Many patients go through a grieving process of sorts after being diagnosed with celiac disease because they visualize having to give up many of their favorite foods or food-oriented traditions. They are also overwhelmed by the idea of navigating social experiences and being forced to speak up about their dietary needs. While many patients are relieved to finally have a correct celiac disease diagnosis, they still experience emotional distress about how the diagnosis will affect their life going forward. Dr. Ryee says she finds this to be another triggering time for patients and a potential piece of the puzzle to explain the link between celiac disease and depression.
Additionally, people with depression and celiac disease can experience similar symptoms such as brain fog, malaise, weight loss and anxiety. A medical connection could be a possibility; however, Dr. Ryee stresses that more research needs to be done to continue looking at the mechanisms of how celiac disease is linked to mental health conditions.
Why Study the Link between Celiac Disease and Mental Health Conditions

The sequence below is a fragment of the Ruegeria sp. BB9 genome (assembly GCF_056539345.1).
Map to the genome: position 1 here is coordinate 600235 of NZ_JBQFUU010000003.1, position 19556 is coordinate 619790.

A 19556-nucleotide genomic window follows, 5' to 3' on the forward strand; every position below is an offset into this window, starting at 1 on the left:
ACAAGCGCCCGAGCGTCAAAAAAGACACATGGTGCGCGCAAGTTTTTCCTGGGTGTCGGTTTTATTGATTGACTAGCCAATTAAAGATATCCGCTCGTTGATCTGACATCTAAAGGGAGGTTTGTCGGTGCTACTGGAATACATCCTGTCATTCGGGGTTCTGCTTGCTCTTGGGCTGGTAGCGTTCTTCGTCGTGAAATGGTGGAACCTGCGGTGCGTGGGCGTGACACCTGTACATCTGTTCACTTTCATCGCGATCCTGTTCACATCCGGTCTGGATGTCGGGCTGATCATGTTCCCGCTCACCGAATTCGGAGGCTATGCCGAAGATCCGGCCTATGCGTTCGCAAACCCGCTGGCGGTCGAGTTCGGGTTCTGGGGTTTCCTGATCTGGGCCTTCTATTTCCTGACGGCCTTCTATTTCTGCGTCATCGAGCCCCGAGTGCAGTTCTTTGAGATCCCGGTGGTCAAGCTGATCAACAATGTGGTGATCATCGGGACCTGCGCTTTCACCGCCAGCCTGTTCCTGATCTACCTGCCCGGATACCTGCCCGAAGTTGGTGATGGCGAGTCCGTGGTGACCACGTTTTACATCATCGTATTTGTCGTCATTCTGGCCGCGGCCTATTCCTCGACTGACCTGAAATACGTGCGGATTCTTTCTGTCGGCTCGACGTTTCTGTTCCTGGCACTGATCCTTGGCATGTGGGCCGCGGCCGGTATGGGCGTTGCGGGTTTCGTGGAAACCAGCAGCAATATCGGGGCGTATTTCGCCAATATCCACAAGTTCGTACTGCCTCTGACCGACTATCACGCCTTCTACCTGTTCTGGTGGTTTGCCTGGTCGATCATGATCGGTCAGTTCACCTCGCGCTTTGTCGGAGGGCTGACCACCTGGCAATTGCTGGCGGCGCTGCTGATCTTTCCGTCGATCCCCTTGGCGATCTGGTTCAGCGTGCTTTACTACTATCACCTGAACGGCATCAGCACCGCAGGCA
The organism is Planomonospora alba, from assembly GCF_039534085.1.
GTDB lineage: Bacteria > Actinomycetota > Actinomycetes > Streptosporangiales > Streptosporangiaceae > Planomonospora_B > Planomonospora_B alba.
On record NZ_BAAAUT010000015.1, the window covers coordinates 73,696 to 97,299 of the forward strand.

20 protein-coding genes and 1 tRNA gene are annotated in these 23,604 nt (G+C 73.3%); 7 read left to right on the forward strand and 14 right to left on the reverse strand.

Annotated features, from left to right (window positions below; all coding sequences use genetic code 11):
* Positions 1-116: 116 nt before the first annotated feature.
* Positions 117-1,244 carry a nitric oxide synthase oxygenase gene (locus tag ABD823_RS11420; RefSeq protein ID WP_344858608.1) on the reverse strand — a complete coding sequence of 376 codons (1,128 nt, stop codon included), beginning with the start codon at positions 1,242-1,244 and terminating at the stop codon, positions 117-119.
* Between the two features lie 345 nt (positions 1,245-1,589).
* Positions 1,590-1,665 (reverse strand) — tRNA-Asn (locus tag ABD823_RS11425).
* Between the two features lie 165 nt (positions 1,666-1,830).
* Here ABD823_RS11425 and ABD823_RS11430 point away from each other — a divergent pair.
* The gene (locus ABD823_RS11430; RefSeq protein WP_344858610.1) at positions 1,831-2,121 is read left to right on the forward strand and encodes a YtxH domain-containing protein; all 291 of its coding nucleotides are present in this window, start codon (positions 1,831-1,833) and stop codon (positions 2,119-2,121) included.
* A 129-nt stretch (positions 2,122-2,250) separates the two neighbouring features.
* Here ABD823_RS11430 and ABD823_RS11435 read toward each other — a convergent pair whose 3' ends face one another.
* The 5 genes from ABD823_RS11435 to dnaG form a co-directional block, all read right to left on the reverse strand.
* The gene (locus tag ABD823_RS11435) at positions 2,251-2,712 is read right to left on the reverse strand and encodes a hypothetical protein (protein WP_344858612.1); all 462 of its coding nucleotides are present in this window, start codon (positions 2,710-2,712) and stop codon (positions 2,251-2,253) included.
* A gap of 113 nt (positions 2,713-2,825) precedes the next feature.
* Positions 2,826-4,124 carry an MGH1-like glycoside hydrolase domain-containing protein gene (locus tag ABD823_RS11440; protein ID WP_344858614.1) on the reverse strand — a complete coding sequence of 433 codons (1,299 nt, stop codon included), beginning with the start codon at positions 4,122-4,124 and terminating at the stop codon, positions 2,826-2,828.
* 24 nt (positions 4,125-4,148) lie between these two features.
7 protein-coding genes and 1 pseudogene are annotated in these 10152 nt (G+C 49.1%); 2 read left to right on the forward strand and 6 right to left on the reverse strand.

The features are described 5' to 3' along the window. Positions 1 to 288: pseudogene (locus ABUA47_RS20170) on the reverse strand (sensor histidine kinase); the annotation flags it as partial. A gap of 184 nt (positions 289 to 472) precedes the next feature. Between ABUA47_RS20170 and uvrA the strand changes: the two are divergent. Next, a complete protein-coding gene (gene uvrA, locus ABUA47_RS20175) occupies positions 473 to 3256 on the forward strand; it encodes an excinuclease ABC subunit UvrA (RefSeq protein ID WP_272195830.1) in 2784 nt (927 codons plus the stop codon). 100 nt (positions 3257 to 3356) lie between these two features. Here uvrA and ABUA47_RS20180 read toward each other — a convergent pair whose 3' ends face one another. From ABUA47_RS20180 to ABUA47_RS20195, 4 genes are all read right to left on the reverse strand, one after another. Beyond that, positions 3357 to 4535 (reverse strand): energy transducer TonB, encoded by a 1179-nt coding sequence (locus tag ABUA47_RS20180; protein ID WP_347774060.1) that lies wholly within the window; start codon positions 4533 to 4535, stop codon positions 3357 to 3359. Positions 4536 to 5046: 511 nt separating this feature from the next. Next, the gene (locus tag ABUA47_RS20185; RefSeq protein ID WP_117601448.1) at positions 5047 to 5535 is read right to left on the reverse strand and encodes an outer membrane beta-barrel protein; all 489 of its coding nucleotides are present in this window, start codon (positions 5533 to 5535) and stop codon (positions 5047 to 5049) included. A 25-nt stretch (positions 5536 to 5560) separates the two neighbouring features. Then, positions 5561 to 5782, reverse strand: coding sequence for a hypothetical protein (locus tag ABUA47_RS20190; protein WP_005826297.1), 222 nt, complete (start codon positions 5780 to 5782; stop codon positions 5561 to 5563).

Dr. Ryee feels studying the possible links between celiac disease and mental health conditions will help to promote:
>> Education about Celiac Disease
It is vital for mental health care professionals to educate themselves about all the possible effects of celiac disease, including depression and other mental health conditions.
>> Better Collaboration between Mental Health Providers and Other Health Care Professionals
Assumption is the worst enemy. When a patient comes in describing an issue or symptoms without a diagnosed cause, the worst thing a mental health professional can do is assume the primary care doctor has already run all the necessary tests. If mental health providers have educated themselves about celiac disease, they can consider it in their own differential diagnostic picture. Then if it hasn’t been assessed, they can encourage families to pursue an evaluation when appropriate. Also, if mental health providers have a better understanding of celiac disease they can provide more tailored treatment to address celiac-disease specific needs.